Based on the Aramoana Massacre that occurred on 13 November and 14 November 1990. Resident David Gray, an unemployed gun collector, went on a rampage in which 13 people were shot dead, before Gray himself was shot by police.
New Zealand milk farmer Rob gives his lover Lucinda a ring. Trying to spark up her relationship with Rob, she takes her friend Drosophila's advice and starts to try and make Rob angry. But ... See full summary »
A struggling architect, being sued for divorce by his wife and struggling with booze and gambling, finds work remodeling a friend's strip club, the Paradise. There he meets a transsexual ... See full summary »
Story follows the divergent agendas of criminals, cops and lawyers as they collide over a shipment of illegal firearms and a double homicide. Earl Pike, a criminal, tries to get his family's illegal gun collection to a safe haven.
Ordinary people find extraordinary courage in the face of madness. On 13-14 November 1990 that madness came to Aramoana, a small New Zealand seaside village. It came in the form of a lone gunman with a high-powered semi-automatic rifle. As he stalked his victims the terrified and confused residents were trapped in the village for 24 hours while a handful of under-resourced and underarmed local policeman risked their lives trying to find him and save the survivors. By dawn 13 people lay dead. This is a true story. Written by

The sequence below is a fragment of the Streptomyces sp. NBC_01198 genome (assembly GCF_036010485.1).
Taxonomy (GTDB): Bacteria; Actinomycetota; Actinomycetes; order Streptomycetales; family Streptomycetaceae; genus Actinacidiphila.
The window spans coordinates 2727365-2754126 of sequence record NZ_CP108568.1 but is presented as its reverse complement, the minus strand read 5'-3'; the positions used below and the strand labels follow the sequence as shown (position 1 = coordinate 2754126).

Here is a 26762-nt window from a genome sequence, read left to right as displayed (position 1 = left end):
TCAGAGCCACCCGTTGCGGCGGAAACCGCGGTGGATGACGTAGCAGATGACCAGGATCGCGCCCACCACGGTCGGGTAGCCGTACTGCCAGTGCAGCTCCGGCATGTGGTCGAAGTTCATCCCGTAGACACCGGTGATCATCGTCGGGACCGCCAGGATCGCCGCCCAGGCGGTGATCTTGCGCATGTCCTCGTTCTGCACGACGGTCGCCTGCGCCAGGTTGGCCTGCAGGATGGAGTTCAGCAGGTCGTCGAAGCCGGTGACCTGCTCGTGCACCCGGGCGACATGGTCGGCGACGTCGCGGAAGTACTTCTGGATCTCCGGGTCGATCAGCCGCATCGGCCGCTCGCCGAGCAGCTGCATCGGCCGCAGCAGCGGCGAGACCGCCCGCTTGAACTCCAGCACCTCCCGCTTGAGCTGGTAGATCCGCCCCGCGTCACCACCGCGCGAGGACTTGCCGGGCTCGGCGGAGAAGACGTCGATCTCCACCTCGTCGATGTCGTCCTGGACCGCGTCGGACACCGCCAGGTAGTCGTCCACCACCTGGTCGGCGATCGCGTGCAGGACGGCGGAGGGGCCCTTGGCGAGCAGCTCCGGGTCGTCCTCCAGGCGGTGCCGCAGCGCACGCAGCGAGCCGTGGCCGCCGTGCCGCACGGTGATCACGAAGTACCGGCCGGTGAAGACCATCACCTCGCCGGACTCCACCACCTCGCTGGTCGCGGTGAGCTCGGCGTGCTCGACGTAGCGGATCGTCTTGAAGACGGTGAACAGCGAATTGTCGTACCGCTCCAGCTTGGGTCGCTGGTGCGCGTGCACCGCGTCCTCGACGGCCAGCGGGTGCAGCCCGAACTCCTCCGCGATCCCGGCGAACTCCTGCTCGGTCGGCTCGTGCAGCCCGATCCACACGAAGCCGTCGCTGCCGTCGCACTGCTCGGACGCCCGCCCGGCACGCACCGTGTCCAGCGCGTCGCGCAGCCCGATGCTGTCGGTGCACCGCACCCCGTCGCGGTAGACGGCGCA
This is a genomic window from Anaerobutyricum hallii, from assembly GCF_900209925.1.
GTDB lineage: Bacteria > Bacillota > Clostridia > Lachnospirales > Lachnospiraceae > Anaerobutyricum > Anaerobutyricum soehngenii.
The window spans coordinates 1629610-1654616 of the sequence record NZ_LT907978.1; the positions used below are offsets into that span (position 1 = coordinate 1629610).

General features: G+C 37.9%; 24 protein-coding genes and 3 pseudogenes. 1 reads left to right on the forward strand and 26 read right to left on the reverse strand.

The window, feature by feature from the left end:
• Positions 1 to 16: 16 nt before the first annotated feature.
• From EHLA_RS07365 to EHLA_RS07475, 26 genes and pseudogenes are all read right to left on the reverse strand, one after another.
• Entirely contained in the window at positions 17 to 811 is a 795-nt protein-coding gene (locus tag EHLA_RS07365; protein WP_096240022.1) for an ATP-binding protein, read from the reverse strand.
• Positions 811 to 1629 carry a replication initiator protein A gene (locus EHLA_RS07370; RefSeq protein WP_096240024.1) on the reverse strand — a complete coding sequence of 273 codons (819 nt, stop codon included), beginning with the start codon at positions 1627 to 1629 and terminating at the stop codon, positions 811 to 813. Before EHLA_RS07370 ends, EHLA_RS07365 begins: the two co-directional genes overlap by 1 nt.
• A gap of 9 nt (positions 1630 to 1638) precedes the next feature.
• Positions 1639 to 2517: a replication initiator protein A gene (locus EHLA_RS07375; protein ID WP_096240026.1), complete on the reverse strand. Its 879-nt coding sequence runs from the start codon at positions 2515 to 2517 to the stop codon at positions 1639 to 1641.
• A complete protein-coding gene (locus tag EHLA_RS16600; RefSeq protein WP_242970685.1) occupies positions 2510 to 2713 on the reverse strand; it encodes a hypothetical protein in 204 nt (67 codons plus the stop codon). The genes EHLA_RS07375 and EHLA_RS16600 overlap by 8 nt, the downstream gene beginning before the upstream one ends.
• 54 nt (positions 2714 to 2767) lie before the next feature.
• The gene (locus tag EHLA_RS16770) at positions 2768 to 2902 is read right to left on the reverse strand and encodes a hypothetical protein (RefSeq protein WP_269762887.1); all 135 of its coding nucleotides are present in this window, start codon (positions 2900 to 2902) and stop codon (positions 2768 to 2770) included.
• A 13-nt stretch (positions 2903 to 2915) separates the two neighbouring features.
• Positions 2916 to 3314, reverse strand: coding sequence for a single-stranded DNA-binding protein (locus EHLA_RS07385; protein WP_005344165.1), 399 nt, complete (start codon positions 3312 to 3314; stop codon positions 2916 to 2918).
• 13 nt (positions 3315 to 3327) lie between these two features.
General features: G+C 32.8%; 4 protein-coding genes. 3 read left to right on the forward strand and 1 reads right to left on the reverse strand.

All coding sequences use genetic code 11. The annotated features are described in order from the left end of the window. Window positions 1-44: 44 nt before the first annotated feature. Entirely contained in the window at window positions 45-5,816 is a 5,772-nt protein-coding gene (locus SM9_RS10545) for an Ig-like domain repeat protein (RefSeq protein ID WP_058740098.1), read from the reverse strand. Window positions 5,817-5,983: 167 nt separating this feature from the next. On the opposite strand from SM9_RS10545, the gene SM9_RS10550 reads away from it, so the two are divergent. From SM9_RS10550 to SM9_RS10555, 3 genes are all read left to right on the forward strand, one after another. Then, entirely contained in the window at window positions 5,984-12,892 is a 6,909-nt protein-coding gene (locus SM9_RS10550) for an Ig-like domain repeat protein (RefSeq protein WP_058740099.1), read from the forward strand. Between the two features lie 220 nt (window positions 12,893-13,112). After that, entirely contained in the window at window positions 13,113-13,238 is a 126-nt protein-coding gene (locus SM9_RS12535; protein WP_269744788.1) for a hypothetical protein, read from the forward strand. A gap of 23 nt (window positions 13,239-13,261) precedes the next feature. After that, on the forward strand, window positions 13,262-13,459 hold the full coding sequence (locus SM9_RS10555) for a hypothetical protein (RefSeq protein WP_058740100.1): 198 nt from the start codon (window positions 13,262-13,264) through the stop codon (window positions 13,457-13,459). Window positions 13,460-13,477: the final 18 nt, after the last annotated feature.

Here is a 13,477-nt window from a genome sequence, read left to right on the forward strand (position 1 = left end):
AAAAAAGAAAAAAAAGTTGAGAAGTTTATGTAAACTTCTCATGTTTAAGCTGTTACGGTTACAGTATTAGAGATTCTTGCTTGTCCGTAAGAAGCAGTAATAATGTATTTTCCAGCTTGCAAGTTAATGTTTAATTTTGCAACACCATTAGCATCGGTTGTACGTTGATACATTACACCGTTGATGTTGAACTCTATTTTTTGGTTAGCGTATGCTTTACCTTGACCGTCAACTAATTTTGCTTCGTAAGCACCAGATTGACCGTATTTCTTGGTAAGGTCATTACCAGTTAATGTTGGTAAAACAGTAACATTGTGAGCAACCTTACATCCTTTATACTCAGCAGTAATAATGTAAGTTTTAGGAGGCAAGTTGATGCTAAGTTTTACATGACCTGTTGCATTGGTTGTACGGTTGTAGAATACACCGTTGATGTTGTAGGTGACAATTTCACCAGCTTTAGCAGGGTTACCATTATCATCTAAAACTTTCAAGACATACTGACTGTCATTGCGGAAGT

Chris Cole is wearing a T-shirt that says: "Save our beach. Stop the smelter." This refers to the late 1970s proposal to build an aluminum smelter at Aramoana, which would have destroyed the township and threatened a local wildlife reserve, and met with a lot of resistance from residents. See more »
When David Gray is crossing the street to go to the bank, there is a sign on a shop in the background for the TAB, but it is clearly the new logo, not the one which was used back in 1990 when this film is meant to take place. See more »
Get out of it, you trespassing Holden!
Hey don't talk to my kids like that. Calm down David.
Don't you tell me what to do! Think you're king of Aramoana.
See more »
It was refreshing to watch a movie that accurately depicted events without all of the Hollywood American-Pie. The acting and cinematography made this film feel as though it were a fly-on-the-wall documentary. I feel that the subject, and particularly David Gray, could have done with more of an introduction. The movie was 100 minutes long but I was so engrossed by the candid nature of the film, it felt much shorter. I didn't even finish my popcorn and drink! All-in-all, this is a hard-hitting movie about a tragic incident. It isn't glamourised at all and I came out of the movie feeling quite subdued. Worth a watch.
26 of 31 people found this review helpful.
Was this review helpful to you?